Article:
What Biden wants from Putin and what he is going to threaten

On the eve of a video call between the presidents of Russia and the United States scheduled for December 7, the influential Atlantic Council think tank has written a scenario for Biden

What Biden wants from Putin and what he is going to threaten

What to offer in talks, what to threaten, stick, carrot – all in full assortment. In recent years Joe Biden has masterfully learned to sound a teleprompter, and this is the kind of cheat sheet for him that the Atlantic Council article looks like.

What do Americans want? First of all, that Russia immediately withdraw its troops from the border with Ukraine. It’s OK that the troops are on Russian territory, in the American perception they “threaten” Ukraine, so they should be removed somewhere far away. At the same time there is not a word about Ukrainian troops. Kiev is by no means committing to withdraw its armed units from Donbass.

Next, Russia must stop “threatening” Ukraine altogether. Translated into Russian: Moscow should passively watch as the territory of Ukraine is being built up with American and British military bases and secret bio-laboratories, as the Americans ship Javelins there on an industrial scale and develop the kind of comprehensive military cooperation that even many NATO member states happily avoid.

At the same time Russia is obliged to provide Ukraine with gas, coal and whatever else it needs from now on. Otherwise it will be regarded as militaristic blackmail for hydrocarbons. Should Ukraine join NATO, Moscow should approve or at least remain silent. This would be good, workable, “non-threatening” behaviour.

Should Russia go along with this, the United States promises to be personally involved in the implementation of the Minsk agreements. Only these will not be the same agreements as those signed in Minsk and guaranteed by Germany and France.
In the American version, it is proposed to make Donbas an “international zone”. The political demands of the republics – for a special status within Ukraine and for the possibility of vetoing the country’s foreign policy – will not be met. The entire leadership of the LNR and DNR would be replaced by an “international civilian transitional administration”. Militias will be disarmed and militias disbanded. Their place will be taken by international peacekeepers. Under their watchful eye, elections will be held in Donbass and a “professional police force” will be formed. Thus, control of the Ukrainian-Russian border will pass smoothly to some international peacekeepers, and from them to Kiev – without fulfilling all the conditions that are written in black and white in the Minsk agreements. “And we’ll hang them afterwards.” Uh-huh.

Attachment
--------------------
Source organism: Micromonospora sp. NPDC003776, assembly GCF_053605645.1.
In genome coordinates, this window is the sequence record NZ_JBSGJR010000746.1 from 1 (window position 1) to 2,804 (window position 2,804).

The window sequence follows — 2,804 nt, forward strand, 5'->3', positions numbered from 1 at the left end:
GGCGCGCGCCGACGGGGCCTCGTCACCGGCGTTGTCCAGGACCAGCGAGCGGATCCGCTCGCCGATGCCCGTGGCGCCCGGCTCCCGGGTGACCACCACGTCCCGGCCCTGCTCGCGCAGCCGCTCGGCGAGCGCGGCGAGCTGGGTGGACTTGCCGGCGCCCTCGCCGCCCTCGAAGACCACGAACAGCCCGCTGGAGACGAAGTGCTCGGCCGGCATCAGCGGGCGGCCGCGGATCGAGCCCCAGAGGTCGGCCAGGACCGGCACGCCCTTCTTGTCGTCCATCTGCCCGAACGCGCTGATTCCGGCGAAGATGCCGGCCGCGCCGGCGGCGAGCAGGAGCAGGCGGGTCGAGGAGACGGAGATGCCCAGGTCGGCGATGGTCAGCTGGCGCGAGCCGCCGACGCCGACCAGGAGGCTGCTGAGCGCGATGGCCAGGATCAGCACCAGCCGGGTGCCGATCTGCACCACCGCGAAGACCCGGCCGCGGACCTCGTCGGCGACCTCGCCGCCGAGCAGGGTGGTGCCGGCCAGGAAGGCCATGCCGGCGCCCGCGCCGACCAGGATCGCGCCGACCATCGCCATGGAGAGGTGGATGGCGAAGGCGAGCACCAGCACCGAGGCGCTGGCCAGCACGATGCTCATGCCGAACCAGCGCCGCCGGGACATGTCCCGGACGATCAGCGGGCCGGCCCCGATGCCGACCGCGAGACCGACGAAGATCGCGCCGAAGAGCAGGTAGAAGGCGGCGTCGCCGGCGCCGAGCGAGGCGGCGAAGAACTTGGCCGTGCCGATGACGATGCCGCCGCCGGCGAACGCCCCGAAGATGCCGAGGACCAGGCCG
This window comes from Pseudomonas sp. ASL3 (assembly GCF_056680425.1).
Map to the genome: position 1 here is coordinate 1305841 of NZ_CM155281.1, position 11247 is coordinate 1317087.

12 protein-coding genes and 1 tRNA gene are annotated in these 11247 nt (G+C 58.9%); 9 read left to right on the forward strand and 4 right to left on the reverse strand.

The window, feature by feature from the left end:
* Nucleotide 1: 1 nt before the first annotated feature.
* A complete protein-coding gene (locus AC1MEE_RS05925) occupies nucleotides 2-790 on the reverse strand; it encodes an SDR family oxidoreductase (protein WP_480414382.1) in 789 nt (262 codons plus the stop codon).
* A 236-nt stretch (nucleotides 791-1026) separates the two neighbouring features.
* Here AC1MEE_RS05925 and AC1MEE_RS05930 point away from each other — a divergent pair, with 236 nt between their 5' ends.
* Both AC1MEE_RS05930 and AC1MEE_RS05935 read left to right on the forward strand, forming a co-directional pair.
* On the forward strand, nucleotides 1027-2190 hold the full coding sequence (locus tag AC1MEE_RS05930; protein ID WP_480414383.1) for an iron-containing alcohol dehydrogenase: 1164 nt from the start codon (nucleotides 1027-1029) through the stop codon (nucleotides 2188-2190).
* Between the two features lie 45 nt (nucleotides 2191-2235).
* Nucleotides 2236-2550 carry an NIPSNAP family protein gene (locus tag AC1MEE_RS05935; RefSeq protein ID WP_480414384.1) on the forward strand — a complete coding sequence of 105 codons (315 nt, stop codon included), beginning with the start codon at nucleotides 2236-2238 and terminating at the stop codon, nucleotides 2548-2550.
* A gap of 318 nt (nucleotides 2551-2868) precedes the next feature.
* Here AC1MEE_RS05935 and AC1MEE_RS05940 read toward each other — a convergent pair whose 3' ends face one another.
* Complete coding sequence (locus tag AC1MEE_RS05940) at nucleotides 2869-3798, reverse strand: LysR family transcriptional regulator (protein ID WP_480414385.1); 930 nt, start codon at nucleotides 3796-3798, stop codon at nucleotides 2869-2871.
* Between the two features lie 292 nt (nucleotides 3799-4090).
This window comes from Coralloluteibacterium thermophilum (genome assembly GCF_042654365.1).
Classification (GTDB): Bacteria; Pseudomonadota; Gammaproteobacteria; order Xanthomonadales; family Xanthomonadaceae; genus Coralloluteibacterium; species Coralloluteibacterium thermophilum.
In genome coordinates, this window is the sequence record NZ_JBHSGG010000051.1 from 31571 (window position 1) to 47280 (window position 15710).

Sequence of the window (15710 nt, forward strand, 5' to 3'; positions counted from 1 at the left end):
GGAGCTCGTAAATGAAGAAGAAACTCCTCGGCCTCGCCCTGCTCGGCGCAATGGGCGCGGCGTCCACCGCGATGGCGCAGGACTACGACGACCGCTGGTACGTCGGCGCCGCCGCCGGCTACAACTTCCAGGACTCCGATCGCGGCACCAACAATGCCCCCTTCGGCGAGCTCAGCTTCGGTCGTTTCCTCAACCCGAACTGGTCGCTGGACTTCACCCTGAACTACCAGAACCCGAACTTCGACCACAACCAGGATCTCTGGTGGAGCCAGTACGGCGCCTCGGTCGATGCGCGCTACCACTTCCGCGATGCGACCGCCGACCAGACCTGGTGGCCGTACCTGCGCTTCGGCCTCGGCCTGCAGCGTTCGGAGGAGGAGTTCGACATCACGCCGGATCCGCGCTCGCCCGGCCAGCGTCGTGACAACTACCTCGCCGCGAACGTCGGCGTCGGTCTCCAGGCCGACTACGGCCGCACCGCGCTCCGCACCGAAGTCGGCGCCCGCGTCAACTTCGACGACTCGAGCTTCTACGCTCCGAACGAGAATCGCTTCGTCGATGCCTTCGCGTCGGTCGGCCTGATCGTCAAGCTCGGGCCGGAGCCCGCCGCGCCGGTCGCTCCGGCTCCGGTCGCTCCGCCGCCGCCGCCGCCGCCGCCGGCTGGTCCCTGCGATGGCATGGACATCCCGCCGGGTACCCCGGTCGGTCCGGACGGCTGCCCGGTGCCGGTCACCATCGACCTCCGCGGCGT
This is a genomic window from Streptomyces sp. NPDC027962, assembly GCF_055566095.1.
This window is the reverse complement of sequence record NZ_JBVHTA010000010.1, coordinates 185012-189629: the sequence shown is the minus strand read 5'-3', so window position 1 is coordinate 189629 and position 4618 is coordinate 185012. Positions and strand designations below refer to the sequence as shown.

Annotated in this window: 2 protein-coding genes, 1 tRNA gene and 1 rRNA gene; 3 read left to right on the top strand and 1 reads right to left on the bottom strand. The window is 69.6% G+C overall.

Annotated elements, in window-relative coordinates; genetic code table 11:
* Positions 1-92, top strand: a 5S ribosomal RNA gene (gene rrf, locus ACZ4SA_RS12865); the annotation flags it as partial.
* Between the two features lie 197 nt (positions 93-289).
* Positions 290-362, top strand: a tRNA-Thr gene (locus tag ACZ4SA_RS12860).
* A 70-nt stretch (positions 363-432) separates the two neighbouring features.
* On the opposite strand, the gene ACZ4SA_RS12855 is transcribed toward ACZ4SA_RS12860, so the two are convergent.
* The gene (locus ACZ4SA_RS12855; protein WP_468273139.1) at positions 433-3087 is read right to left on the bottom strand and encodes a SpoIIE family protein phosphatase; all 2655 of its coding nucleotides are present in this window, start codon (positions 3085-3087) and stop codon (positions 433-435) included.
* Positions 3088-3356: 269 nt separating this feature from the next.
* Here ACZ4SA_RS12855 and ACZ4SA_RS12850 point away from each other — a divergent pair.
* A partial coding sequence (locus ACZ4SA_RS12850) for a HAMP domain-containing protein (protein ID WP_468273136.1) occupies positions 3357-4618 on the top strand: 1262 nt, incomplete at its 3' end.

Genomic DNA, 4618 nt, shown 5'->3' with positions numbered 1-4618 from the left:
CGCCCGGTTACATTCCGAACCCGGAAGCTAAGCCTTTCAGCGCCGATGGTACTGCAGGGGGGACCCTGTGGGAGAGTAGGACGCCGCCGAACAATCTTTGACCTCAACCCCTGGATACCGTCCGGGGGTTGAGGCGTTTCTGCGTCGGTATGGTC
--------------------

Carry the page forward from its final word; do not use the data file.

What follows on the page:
If Russia agrees to this, Washington will promise to supply Kiev with fewer weapons, lift some sanctions on Russia, and establish cooperation between NATO and Russia to address Moscow’s concerns about NATO advancing eastward.

These were, if you have not already guessed, carrots from our American partners. However, the authors of the concept of “containing Russia” also had a stick. They have a very strong suspicion that such conditions are unacceptable to Moscow.
If Russia refuses to comply with them, Ukraine will continue to be pumped with weapons. Apart from the Javelins, the list includes air and coastal defence systems, electronic warfare systems and equipment, counter-guided artillery and counter-battery radars. NATO forces will be present in Ukraine on a rotational basis, and training the Ukrainian army to “deter Russia” will be a top priority of NATO strategy for 2022. It does not matter what France and Germany think about it.

In the long term, it is proposed to strangle Russia for its fictitious “aggression” with sanctions. It was time to make sure that neither the 2014 sanctions package nor the “sanctions from hell” of 2019 have changed Russia’s policy. But there is room for improvement.

The new economic measures include a ban on financing for Gazprom and its subsidiaries – but without completely blocking gas supplies to Europe. A wider range of financial actions against Rosneft subsidiaries – but again without blocking supplies altogether. Surgutneftegaz and Novatek are also proposed to be sacrificed.

Russia’s mining and metallurgy sectors are not yet covered by sanctions to the scale they should be. The Atlantic Council suggests looking at Evraz and Alrosa as well as Russia’s largest insurer Sogaz and the cargo carrier Sovcomflot.
And, of course, Nord Stream 2. It has always been, according to the Americans, a “bad idea”, and now “containing Russia” requires Germany to impose a moratorium on its operation.

The idea of disconnecting Russia from SWIFT has also surfaced again. “This topic is still in play, it will be a last resort,” says former US ambassador to Kiev John Herbst.